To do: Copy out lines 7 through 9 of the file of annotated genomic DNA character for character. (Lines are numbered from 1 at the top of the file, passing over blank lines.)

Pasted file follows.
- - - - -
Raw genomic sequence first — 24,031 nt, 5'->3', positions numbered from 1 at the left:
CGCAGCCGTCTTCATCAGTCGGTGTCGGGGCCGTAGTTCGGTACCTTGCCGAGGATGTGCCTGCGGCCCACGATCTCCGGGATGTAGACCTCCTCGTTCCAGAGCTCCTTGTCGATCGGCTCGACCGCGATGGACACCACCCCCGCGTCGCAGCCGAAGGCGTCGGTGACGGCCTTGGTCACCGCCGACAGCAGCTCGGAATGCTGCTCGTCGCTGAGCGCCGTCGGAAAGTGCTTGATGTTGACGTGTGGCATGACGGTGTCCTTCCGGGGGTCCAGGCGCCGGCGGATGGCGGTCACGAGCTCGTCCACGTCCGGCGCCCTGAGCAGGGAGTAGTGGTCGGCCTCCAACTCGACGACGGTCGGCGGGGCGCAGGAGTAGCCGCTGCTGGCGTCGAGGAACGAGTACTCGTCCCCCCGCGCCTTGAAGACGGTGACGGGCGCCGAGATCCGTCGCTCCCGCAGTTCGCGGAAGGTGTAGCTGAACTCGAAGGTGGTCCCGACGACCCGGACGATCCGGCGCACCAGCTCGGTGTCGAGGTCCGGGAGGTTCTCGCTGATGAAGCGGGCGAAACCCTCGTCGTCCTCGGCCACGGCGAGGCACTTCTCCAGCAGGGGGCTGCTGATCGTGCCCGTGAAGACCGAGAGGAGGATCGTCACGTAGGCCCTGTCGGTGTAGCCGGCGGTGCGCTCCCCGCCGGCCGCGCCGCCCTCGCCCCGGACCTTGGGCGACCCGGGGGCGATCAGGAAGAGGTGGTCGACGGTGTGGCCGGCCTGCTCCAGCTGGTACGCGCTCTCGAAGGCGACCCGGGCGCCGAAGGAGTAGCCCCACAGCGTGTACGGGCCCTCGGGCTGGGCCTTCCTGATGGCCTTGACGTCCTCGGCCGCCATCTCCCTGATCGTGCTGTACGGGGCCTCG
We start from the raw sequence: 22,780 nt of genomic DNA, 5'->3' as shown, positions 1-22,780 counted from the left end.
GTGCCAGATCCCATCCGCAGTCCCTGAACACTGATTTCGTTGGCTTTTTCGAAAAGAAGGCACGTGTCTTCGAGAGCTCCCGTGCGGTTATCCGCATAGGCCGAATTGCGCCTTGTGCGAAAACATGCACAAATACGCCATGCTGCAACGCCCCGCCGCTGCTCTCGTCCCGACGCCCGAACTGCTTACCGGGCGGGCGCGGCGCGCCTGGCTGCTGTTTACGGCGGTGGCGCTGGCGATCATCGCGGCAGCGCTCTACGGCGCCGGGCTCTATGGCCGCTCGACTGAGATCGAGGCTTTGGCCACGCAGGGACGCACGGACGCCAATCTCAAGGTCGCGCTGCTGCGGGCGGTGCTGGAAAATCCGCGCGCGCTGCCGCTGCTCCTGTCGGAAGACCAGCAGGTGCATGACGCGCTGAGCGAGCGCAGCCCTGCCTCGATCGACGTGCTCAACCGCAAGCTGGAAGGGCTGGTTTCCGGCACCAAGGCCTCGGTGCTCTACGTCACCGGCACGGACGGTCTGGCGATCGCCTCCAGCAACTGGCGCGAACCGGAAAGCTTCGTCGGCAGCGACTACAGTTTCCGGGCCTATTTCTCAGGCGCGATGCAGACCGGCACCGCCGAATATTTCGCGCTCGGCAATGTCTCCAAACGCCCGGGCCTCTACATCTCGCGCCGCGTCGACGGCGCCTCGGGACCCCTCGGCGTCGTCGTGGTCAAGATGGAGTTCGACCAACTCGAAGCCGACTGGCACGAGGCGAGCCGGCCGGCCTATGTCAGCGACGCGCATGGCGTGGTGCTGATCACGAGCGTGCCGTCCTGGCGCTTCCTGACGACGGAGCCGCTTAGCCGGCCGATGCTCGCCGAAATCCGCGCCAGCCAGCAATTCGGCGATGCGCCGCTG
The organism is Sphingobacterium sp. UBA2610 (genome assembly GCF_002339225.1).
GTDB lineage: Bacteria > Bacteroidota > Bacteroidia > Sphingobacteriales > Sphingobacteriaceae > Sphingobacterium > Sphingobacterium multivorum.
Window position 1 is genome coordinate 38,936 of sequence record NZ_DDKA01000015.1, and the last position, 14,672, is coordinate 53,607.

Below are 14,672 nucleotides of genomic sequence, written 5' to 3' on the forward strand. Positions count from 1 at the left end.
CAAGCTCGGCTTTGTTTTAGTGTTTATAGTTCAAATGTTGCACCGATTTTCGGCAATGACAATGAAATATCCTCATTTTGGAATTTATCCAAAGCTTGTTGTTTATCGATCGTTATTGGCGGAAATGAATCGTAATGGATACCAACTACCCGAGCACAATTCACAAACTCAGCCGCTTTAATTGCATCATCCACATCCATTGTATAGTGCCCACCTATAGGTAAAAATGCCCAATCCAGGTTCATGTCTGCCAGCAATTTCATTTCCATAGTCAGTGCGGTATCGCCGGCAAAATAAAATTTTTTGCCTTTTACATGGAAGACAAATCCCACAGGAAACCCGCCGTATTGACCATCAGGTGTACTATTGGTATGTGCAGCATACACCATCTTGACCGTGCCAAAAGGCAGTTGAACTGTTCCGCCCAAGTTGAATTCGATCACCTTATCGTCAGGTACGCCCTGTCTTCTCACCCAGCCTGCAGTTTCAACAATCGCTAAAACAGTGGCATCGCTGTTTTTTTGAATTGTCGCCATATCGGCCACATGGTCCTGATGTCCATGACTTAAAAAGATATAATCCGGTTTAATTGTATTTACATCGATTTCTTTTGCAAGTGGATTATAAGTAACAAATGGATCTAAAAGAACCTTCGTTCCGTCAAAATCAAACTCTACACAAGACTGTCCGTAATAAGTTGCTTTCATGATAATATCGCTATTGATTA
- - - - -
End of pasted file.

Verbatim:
Window position 1 is genome coordinate 38,936 of sequence record NZ_DDKA01000015.1, and the last position, 14,672, is coordinate 53,607.

Below are 14,672 nucleotides of genomic sequence, written 5' to 3' on the forward strand. Positions count from 1 at the left end.
CAAGCTCGGCTTTGTTTTAGTGTTTATAGTTCAAATGTTGCACCGATTTTCGGCAATGACAATGAAATATCCTCATTTTGGAATTTATCCAAAGCTTGTTGTTTATCGATCGTTATTGGCGGAAATGAATCGTAATGGATACCAACTACCCGAGCACAATTCACAAACTCAGCCGCTTTAATTGCATCATCCACATCCATTGTATAGTGCCCACCTATAGGTAAAAATGCCCAATCCAGGTTCATGTCTGCCAGCAATTTCATTTCCATAGTCAGTGCGGTATCGCCGGCAAAATAAAATTTTTTGCCTTTTACATGGAAGACAAATCCCACAGGAAACCCGCCGTATTGACCATCAGGTGTACTATTGGTATGTGCAGCATACACCATCTTGACCGTGCCAAAAGGCAGTTGAACTGTTCCGCCCAAGTTGAATTCGATCACCTTATCGTCAGGTACGCCCTGTCTTCTCACCCAGCCTGCAGTTTCAACAATCGCTAAAACAGTGGCATCGCTGTTTTTTTGAATTGTCGCCATATCGGCCACATGGTCCTGATGTCCATGACTTAAAAAGATATAATCCGGTTTAATTGTATTTACATCGATTTCTTTTGCAAGTGGATTATAAGTAACAAATGGATCTAAAAGAACCTTCGTTCCGTCAAAATCAAACTCTACACAAGACTGTCCGTAATAAGTTGCTTTCATGATAATATCGCTATTGATTA